Haldir looked, expecting to see a monster. But the face was extraordinarily handsome, with delicate, angular features, ebony-black skin and sharply pointed ears. “Valar,” he said, “he is an elf!”

“Of a sort,” agreed the boy. “A dark elf. They call themselves ‘drow’, apparently.” He replaced the cloak. “Their women are said to be even more beautiful, and much deadlier than the men. They kill their own husbands—like female spiders!”

Haldir suddenly scanned the stone alcove. “Dínendal,” he said, “where is Wilawen?”

Half past five
The Aelvorn

Legolas stared at the circle of black water, shining like a mirror, with its strange stone lip and its empty grass verge. “It is as though the Forest is afraid to get too close to it...” He dropped from Arod and walked to the edge of the rocky funnel. “Where was she standing when you last saw her?” he asked.

“About where you are, my lord,” said Berryn, dismounting.

Legolas crouched and lightly brushed his hand over the grass. “Nothing…”

“My back was turned,” said Berryn. “So she may have gone closer without my knowing—she may have gone onto the rock itself.”

The elf stepped over the lip and into the funnel.

“Do be careful, my dear,” said Hentmirë coming up behind him, “it does not look safe.”

Despite the gravity of the situation, Legolas chuckled. “We are here to throw ourselves into the water, gwendithen,” he said, over his shoulder. “So I do not think I need to be—”

His expression suddenly changed as the stones shifted beneath him and, instinctively, he threw up both arms to maintain his balance.

And Hentmirë, just as instinctively, lunged for him, losing her own footing and tumbling both of them down the rocky slope and into the waiting waters...

Gimli blinked.

He could have sworn that the lake, like a living thing, had reached up to catch his two friends, and that—although they had broken its surface without a sound—the inky splash, like a great hand, had then seized the helpless Berryn, and dragged him down after them.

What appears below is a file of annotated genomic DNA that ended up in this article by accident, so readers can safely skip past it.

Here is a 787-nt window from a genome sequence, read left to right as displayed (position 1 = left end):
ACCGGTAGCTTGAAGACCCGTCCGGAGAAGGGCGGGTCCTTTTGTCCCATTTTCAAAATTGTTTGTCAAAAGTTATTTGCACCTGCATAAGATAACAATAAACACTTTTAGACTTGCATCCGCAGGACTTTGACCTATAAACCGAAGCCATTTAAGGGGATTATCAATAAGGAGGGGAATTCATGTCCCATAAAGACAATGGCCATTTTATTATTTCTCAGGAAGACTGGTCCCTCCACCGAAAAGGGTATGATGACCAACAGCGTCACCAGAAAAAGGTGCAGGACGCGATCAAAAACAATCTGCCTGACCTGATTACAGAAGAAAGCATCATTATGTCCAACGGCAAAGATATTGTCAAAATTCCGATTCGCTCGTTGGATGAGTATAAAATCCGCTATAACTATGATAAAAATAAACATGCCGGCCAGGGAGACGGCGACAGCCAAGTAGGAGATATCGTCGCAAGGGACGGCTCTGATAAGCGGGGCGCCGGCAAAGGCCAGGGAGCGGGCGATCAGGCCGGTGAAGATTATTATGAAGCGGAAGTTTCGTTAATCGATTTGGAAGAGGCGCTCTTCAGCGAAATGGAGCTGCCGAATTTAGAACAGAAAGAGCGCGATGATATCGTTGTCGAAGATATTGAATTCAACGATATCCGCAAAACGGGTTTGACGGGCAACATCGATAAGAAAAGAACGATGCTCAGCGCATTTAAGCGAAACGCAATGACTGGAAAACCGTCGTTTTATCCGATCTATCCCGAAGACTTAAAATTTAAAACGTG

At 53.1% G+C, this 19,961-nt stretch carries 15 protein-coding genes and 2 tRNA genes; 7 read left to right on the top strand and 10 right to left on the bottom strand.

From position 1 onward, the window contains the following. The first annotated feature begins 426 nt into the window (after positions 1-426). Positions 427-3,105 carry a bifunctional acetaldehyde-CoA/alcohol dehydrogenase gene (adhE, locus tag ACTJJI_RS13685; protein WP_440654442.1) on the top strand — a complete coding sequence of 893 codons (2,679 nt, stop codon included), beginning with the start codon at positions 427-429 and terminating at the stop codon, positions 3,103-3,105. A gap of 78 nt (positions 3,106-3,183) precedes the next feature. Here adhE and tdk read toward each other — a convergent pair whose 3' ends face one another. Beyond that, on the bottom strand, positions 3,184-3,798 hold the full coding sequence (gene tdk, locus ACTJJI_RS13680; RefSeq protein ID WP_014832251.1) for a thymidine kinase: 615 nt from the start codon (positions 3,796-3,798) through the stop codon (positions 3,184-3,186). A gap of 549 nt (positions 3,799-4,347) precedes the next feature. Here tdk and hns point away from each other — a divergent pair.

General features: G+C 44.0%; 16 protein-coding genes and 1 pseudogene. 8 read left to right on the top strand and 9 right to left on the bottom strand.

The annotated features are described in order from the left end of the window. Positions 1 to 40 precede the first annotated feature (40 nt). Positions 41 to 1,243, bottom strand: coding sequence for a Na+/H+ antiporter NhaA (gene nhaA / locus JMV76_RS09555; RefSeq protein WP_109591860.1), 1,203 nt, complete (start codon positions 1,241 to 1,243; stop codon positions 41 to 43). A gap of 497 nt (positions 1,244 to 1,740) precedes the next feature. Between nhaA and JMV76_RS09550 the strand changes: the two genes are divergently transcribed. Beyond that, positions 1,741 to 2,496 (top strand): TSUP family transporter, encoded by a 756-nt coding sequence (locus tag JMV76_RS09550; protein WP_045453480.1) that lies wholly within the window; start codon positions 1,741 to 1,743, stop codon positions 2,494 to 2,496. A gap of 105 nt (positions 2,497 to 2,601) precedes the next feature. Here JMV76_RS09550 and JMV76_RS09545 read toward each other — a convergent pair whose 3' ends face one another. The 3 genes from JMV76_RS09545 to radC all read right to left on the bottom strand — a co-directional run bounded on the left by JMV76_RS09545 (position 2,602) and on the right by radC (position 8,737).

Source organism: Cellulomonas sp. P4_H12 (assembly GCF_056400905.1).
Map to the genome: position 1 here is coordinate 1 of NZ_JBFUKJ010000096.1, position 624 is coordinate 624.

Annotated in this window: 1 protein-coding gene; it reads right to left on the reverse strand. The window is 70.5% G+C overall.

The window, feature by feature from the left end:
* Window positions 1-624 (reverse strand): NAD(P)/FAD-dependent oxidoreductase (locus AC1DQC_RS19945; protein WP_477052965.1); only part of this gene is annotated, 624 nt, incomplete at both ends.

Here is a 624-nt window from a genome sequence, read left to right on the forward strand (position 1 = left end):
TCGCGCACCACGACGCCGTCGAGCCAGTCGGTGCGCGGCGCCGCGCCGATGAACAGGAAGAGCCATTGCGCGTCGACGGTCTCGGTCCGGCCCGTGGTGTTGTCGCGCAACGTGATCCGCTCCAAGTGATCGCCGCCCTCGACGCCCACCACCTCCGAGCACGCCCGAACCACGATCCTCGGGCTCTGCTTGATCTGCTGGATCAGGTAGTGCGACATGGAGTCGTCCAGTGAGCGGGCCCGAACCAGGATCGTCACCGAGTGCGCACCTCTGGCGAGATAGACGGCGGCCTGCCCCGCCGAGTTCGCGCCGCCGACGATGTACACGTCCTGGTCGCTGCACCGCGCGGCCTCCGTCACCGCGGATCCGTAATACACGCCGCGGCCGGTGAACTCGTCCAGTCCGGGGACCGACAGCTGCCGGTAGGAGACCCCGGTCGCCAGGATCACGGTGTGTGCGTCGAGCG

The dwarf blinked again.

All three. Taken.

With a furious roar he threw himself from Arod’s back, drew his axe, and charged down the stone funnel, launching himself into the black pit.

The water was thick, and so silent that Gimli could hear his own heartbeat.

He felt the lake twitch around him, then heave and heave again, as though trying to cough him from its throat.

But the dwarf was having none of that.

Stunning the gullet with a swing of his axe, he rolled onto his belly and stretched himself full length, kicking his powerful legs to propel himself downwards. Faster and faster he went, following his outstretched axe, deeper and deeper, shuddering when a corpse-like face—Legolas!—briefly loomed before him as he shot towards a pale saucer of light.




He closed his eyes.

And suddenly he was no longer under water but crawling upon dry land, coughing and spluttering, and gasping for air.




Contents page


Previous chapter: The Aelvorn
Fingolfin explains his theory; Legolas follows a fugitive.

Chapter 6

Next chapter: Double Trouble
Legolas and Eowyn are reunited. Shadow Legolas lays down some rules; his messenger has two strange encounters.

Chapter 8

If you don't recognise the crossover
See here for some background information about 'the dark people'.


Divor is my attempt to translate ‘Underdark’ into Elvish.